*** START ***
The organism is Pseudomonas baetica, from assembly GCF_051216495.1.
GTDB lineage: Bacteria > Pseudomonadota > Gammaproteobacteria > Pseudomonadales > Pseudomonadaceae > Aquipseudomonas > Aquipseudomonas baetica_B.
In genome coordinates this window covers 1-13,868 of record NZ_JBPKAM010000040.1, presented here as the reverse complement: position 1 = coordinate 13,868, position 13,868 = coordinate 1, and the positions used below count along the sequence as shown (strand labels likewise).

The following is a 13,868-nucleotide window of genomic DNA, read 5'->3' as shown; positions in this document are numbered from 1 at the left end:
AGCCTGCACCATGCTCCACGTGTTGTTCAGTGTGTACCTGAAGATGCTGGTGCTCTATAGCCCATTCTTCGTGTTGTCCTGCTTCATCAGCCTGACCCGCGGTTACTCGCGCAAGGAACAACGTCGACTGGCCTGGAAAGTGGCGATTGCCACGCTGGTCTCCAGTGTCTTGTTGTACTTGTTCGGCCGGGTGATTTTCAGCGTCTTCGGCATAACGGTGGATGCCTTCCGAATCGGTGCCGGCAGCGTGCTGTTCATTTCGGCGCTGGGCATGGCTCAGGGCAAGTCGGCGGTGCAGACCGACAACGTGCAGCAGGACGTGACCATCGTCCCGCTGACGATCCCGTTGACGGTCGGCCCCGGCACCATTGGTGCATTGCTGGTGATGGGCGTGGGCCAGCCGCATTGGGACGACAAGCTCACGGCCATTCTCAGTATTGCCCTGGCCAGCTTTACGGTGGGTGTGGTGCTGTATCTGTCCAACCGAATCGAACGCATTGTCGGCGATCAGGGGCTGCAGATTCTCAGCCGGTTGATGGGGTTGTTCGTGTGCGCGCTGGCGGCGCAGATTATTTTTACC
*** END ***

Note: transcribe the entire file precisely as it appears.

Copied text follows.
The organism is Pseudomonas baetica, from assembly GCF_051216495.1.
GTDB lineage: Bacteria > Pseudomonadota > Gammaproteobacteria > Pseudomonadales > Pseudomonadaceae > Aquipseudomonas > Aquipseudomonas baetica_B.
In genome coordinates this window covers 1-13,868 of record NZ_JBPKAM010000040.1, presented here as the reverse complement: position 1 = coordinate 13,868, position 13,868 = coordinate 1, and the positions used below count along the sequence as shown (strand labels likewise).

The following is a 13,868-nucleotide window of genomic DNA, read 5'->3' as shown; positions in this document are numbered from 1 at the left end:
AGCCTGCACCATGCTCCACGTGTTGTTCAGTGTGTACCTGAAGATGCTGGTGCTCTATAGCCCATTCTTCGTGTTGTCCTGCTTCATCAGCCTGACCCGCGGTTACTCGCGCAAGGAACAACGTCGACTGGCCTGGAAAGTGGCGATTGCCACGCTGGTCTCCAGTGTCTTGTTGTACTTGTTCGGCCGGGTGATTTTCAGCGTCTTCGGCATAACGGTGGATGCCTTCCGAATCGGTGCCGGCAGCGTGCTGTTCATTTCGGCGCTGGGCATGGCTCAGGGCAAGTCGGCGGTGCAGACCGACAACGTGCAGCAGGACGTGACCATCGTCCCGCTGACGATCCCGTTGACGGTCGGCCCCGGCACCATTGGTGCATTGCTGGTGATGGGCGTGGGCCAGCCGCATTGGGACGACAAGCTCACGGCCATTCTCAGTATTGCCCTGGCCAGCTTTACGGTGGGTGTGGTGCTGTATCTGTCCAACCGAATCGAACGCATTGTCGGCGATCAGGGGCTGCAGATTCTCAGCCGGTTGATGGGGTTGTTCGTGTGCGCGCTGGCGGCGCAGATTATTTTTACC